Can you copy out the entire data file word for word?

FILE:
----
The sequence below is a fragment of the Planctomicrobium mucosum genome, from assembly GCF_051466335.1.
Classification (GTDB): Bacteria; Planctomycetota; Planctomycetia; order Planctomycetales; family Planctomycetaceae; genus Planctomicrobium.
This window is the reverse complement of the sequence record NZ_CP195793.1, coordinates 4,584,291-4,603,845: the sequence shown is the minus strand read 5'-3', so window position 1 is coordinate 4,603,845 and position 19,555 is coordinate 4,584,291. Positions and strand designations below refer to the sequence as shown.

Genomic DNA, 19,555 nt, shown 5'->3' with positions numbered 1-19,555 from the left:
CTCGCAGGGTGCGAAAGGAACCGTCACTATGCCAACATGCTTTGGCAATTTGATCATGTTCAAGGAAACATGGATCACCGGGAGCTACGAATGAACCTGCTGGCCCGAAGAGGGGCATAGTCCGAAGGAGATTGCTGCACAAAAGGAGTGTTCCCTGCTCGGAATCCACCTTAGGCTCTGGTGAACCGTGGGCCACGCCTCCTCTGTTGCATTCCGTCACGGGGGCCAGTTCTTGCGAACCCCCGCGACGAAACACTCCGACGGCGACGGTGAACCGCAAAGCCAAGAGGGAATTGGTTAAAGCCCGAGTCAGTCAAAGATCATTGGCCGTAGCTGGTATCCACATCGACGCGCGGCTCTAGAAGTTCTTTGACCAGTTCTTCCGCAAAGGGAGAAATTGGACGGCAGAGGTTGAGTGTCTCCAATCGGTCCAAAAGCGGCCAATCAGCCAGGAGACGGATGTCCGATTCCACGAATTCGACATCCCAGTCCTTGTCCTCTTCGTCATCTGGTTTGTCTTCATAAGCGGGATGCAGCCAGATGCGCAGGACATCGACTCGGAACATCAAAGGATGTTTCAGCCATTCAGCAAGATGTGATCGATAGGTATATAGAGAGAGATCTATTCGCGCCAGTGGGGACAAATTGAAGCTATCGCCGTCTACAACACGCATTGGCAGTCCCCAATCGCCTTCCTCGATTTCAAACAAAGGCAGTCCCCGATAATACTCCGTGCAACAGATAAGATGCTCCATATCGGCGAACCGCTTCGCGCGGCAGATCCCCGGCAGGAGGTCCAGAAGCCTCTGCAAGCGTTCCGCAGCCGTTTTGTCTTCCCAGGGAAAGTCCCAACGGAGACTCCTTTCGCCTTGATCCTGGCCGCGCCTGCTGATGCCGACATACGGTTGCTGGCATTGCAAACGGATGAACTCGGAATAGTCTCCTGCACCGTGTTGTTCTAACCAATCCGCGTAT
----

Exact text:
The sequence below is a fragment of the Planctomicrobium mucosum genome, from assembly GCF_051466335.1.
Classification (GTDB): Bacteria; Planctomycetota; Planctomycetia; order Planctomycetales; family Planctomycetaceae; genus Planctomicrobium.
This window is the reverse complement of the sequence record NZ_CP195793.1, coordinates 4,584,291-4,603,845: the sequence shown is the minus strand read 5'-3', so window position 1 is coordinate 4,603,845 and position 19,555 is coordinate 4,584,291. Positions and strand designations below refer to the sequence as shown.

Genomic DNA, 19,555 nt, shown 5'->3' with positions numbered 1-19,555 from the left:
CTCGCAGGGTGCGAAAGGAACCGTCACTATGCCAACATGCTTTGGCAATTTGATCATGTTCAAGGAAACATGGATCACCGGGAGCTACGAATGAACCTGCTGGCCCGAAGAGGGGCATAGTCCGAAGGAGATTGCTGCACAAAAGGAGTGTTCCCTGCTCGGAATCCACCTTAGGCTCTGGTGAACCGTGGGCCACGCCTCCTCTGTTGCATTCCGTCACGGGGGCCAGTTCTTGCGAACCCCCGCGACGAAACACTCCGACGGCGACGGTGAACCGCAAAGCCAAGAGGGAATTGGTTAAAGCCCGAGTCAGTCAAAGATCATTGGCCGTAGCTGGTATCCACATCGACGCGCGGCTCTAGAAGTTCTTTGACCAGTTCTTCCGCAAAGGGAGAAATTGGACGGCAGAGGTTGAGTGTCTCCAATCGGTCCAAAAGCGGCCAATCAGCCAGGAGACGGATGTCCGATTCCACGAATTCGACATCCCAGTCCTTGTCCTCTTCGTCATCTGGTTTGTCTTCATAAGCGGGATGCAGCCAGATGCGCAGGACATCGACTCGGAACATCAAAGGATGTTTCAGCCATTCAGCAAGATGTGATCGATAGGTATATAGAGAGAGATCTATTCGCGCCAGTGGGGACAAATTGAAGCTATCGCCGTCTACAACACGCATTGGCAGTCCCCAATCGCCTTCCTCGATTTCAAACAAAGGCAGTCCCCGATAATACTCCGTGCAACAGATAAGATGCTCCATATCGGCGAACCGCTTCGCGCGGCAGATCCCCGGCAGGAGGTCCAGAAGCCTCTGCAAGCGTTCCGCAGCCGTTTTGTCTTCCCAGGGAAAGTCCCAACGGAGACTCCTTTCGCCTTGATCCTGGCCGCGCCTGCTGATGCCGACATACGGTTGCTGGCATTGCAAACGGATGAACTCGGAATAGTCTCCTGCACCGTGTTGTTCTAACCAATCCGCGTAT